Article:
• Karma Houdini: Played with. While losing his son to the war, his wife to a lobotomy, and his only daughter and heir to her rebellious elopement with some low-class scoundrel, he never faces any direct repercussions for reducing his wife to an Empty Shell, nor literally traumatizing his daughter for life; nor is he ever truly blamed or called out for it by Beatrice. Her accidental pregnancy from a rebellious one-night stand and subsequent elopement aside, she continued to revere her father as a good man and ideal husband up to his death, in which she attended his funeral.
  • Kick the Morality Pet: The only ones Joseph is seen being somewhat nice to are his family, which makes it all the more shocking when both Honey (his wife) and Beatrice (his daughter) are the ones who suffer the most at his hands.
  • Knight of Cerebus: One of the only antagonists whose actions not only darken the series but are never played for laughs, instead showcasing his warped and terrifying sense of reality and how it destroyed his family.
  • Knight Templar Parent: Once CrackerJack dies during World War II, part of his Start of Darkness is to become this. Joseph, in his own twisted way, wants to keep his family safe and sound and because of their actions and his busy affairs at Sugarman Sugar, he can't keep everything under control, so he decides to make final decisions regarding his loved ones' future in order to ensure their well-being. Whether they like or agree with it is another matter. First, there's his wife's lobotomy to keep her emotions in check and stop her self-destructing sadness, then his decision to push Beatrice into a life of being simple arm candy just to ensure she'd be comfortable and well-off.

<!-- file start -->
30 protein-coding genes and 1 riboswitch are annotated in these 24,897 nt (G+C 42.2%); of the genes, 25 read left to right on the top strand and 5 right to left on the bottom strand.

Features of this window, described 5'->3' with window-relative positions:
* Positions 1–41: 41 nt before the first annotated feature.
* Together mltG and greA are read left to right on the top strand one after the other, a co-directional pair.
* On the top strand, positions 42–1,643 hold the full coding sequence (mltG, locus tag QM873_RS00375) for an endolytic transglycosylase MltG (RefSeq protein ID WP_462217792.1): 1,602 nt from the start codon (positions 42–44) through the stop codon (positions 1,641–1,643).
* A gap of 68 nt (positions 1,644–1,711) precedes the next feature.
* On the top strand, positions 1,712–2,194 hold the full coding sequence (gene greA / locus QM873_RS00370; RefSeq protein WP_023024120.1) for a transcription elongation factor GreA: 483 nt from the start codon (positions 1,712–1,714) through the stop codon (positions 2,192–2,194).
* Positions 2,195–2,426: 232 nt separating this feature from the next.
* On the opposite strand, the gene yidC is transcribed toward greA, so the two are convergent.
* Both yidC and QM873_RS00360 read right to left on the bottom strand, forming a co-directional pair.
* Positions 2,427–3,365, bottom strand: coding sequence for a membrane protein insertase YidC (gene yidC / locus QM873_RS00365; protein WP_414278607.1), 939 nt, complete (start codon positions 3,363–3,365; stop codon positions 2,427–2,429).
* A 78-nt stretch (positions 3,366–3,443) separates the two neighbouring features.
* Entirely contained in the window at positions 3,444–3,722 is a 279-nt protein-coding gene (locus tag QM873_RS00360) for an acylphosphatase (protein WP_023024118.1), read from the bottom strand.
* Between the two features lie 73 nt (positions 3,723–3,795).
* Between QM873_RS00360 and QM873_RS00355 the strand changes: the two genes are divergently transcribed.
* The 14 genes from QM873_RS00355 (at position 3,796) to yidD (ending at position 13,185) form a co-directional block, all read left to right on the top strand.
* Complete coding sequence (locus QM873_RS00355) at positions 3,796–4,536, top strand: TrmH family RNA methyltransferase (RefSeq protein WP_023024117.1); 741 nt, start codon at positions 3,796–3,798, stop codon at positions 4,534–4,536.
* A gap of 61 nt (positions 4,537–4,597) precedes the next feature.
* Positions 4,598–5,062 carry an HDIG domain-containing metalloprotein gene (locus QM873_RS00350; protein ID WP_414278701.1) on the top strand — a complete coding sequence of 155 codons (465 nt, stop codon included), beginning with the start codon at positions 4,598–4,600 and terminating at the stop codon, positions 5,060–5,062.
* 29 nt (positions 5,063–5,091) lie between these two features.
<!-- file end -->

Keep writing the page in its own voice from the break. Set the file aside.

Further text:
• Lack of Empathy: He at least thinks of himself as being a decent family man, but doesn't seem too concerned about actually trying to help his wife or daughter deal with their depressions resulting from Crackerjack's death. While it seems that he really does love his family, his emotions for them are entirely selfish, and only seems concerned for how they can make himself feel happy.
  • Light Is Not Good: See Man in White below.
  • Man in White: He's almost always seen using the same white vest, even during old age. This color contrasts with his more heinous actions, as detailed all over here.
  • Measuring the Marigolds: Another of his Fatal Flaws. Being an obsessive Schedule Fanatic and Control Freak, Joseph often seems to aim for shortcuts and do things at their own time, no more, no less; all for the sake of multitasking and balancing personal and professional life. Thing is, for all of his neglect and desire to get back to work, he never really takes any pleasure in being in charge of Sugarman Sugar, seeing it as something he has to do. Likewise, while he can enjoy being with his family, he doesn't do a lot of efforts in spending more time with them beyond the necessary, usually thinking of these family gatherings as appointments in his agenda and nothing more. Understanding life as basic duties and roles, Joseph goes through life, sketching his family's life, earnings, reunions and all affairs of the company in analytical terms, yet without a shred of involvement or feeling, seeing everything as logical. This, of course, clashes with his wife Honey, a free spirit, and is precisely one of the reasons the family falls apart.
  • My God, What Have I Done?: Downplayed, but once he sees that his wife's lobotomy basically turned her into a vegetable and caused her to not notice that Beatrice contracted scarlet fever, he regrets having had the lobotomy done in the first place. Of course, he only regrets it because it means Honey can't be a proper caregiver to his daughter, not because he reduced his smart, sassy, lively, beloved wife to an Empty Shell.